A gravitational lens mirage. Image via ESA/Hubble & NASA

Although Gravity is the weakest of the four fundamental forces, it dominates the universe. It dictates the rotations of galaxies and galaxy clusters; it keeps the planets in motion around the sun; and it keeps us firmly planted on the ground. In this respect, it is a necessary part of life as we know it and a fundamental part of the physics that governs our universe. It's relatively easy to see gravity at work; we've only to look up and see the sun passing overhead. But how does gravity work in relation to things that are very small, like photons (the tiny, massless particles that produce light).

In the presence of a Gravitational field, a photon will bend around the source of the field. For example, if we observe the stars that appear  in close proximity to the sun (from our perspective, they seem to be bordering the sun), they will appear marginally out of their "true positions," as the sun's gravity bends the photos that are being emitted by the distant stars as they travel past the sun to reach us on earth.

Since our sun is of modest size, the effects are tiny, but they are still measurable. If we look at something that is truly immense (read: a lot more massive than our sun, like a cluster of galaxies), and if they happens to be an excessively luminous body (like a quasar) on the opposing side, we can see  smears of light in a circular pattern. This is  a view of the photons from the quasar being bent around the cluster. In several instances, fully formed 360 degree rings have been photographed. These are called "Einstein rings," and they are extremely rare.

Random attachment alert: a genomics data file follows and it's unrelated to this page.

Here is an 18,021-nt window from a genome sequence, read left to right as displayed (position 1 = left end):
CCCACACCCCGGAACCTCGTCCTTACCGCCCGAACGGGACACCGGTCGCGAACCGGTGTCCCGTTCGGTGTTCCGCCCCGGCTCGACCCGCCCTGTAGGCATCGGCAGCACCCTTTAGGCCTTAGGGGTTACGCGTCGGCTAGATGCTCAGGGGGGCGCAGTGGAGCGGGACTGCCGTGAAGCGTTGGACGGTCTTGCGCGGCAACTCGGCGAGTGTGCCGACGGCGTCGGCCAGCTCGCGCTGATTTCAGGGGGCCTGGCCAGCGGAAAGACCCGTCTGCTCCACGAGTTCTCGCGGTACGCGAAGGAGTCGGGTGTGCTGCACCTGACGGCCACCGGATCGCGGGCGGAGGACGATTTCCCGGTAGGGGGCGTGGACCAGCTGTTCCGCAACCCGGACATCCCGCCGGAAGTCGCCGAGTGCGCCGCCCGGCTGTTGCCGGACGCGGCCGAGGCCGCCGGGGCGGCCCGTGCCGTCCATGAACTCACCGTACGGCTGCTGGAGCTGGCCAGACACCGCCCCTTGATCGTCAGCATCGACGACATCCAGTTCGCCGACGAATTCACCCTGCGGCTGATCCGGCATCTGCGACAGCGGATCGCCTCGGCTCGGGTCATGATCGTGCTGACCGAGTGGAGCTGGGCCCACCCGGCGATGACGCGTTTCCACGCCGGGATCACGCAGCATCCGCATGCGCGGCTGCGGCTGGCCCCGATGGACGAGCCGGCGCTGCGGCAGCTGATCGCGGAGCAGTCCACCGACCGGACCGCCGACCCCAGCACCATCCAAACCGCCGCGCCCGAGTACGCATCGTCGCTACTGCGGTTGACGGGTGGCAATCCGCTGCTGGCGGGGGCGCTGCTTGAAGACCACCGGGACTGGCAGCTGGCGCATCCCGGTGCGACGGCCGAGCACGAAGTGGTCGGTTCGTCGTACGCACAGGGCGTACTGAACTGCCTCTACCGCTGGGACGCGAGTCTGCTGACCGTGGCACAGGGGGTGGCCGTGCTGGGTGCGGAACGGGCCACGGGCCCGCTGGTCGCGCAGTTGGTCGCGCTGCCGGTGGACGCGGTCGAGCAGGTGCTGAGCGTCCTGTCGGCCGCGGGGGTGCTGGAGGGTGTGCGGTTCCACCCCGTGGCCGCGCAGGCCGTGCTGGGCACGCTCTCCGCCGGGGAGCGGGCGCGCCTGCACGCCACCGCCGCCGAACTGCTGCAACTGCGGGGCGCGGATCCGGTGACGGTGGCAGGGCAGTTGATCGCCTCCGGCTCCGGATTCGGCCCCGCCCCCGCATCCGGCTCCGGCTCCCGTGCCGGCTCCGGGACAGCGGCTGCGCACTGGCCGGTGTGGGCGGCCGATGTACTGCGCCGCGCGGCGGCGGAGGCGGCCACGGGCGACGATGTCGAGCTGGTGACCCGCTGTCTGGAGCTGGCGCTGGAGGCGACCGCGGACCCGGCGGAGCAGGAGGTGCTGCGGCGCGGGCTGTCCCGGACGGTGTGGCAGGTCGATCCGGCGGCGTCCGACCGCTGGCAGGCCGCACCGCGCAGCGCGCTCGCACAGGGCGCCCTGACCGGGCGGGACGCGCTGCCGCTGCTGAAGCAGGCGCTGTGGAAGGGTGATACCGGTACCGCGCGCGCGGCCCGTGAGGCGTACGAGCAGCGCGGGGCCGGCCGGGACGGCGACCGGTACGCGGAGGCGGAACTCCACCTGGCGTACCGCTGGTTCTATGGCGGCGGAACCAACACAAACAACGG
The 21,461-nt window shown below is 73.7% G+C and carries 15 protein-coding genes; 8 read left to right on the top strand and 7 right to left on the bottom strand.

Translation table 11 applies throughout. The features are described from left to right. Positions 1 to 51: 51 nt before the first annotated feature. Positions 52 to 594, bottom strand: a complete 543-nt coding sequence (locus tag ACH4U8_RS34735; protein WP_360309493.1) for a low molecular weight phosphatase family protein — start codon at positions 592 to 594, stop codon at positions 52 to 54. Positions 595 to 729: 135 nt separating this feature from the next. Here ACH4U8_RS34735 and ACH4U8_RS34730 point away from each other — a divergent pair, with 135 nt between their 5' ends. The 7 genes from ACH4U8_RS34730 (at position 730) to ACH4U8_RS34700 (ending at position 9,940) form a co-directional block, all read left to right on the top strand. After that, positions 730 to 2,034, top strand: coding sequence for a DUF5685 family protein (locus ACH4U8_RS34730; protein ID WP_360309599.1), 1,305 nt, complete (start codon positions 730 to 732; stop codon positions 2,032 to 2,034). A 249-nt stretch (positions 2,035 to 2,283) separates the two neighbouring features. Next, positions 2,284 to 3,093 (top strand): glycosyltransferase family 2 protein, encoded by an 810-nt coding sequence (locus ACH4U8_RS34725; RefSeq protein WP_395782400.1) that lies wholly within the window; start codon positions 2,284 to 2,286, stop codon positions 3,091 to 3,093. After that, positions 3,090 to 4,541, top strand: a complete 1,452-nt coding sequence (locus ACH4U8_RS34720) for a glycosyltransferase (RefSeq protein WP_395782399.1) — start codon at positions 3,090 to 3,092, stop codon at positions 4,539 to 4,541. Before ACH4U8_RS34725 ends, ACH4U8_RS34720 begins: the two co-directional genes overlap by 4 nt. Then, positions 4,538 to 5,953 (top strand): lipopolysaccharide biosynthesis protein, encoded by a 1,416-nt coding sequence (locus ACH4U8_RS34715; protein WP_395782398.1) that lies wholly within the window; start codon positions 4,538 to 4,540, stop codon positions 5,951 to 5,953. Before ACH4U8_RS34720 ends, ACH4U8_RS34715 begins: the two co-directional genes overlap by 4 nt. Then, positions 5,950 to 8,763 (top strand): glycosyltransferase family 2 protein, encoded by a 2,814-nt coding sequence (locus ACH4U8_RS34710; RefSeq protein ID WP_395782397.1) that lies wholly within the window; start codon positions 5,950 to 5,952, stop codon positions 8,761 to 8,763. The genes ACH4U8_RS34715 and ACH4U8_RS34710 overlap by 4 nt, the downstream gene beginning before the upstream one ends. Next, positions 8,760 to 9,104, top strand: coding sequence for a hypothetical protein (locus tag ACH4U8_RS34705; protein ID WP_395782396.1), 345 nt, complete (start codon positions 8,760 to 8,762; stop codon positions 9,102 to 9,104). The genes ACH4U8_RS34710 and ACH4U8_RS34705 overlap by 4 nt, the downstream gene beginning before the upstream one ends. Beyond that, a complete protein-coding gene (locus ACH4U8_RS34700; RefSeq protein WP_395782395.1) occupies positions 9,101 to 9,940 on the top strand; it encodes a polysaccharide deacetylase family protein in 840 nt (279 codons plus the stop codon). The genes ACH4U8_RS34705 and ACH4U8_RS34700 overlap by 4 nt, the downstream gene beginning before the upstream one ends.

If the body (star or galaxy cluster) between the observer and luminous object is heavy enough, we will start to see double and sometimes even triple copies of the object, which is why a lot of the photos of gravitational lensing in action appear to be packed to bursting! In several cases, teams of scientists were able to use this Gravitational lens effect as a magnifying glass, to peer deeper into the universe.

When a photon is in the presence of a black hole, the same bending occurs. Photons will continue bending around the gravity field all the way up to the Schwarzschild Radius (Event horizon), but after the Event horizon of the black hole the escape velocity (speed needed for anything to escape) becomes greater than the speed of light, so photons will drop in never to return (in that state anyway).

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Relativity plays a huge role in how we would observe this happening though, but that's a story for another time.

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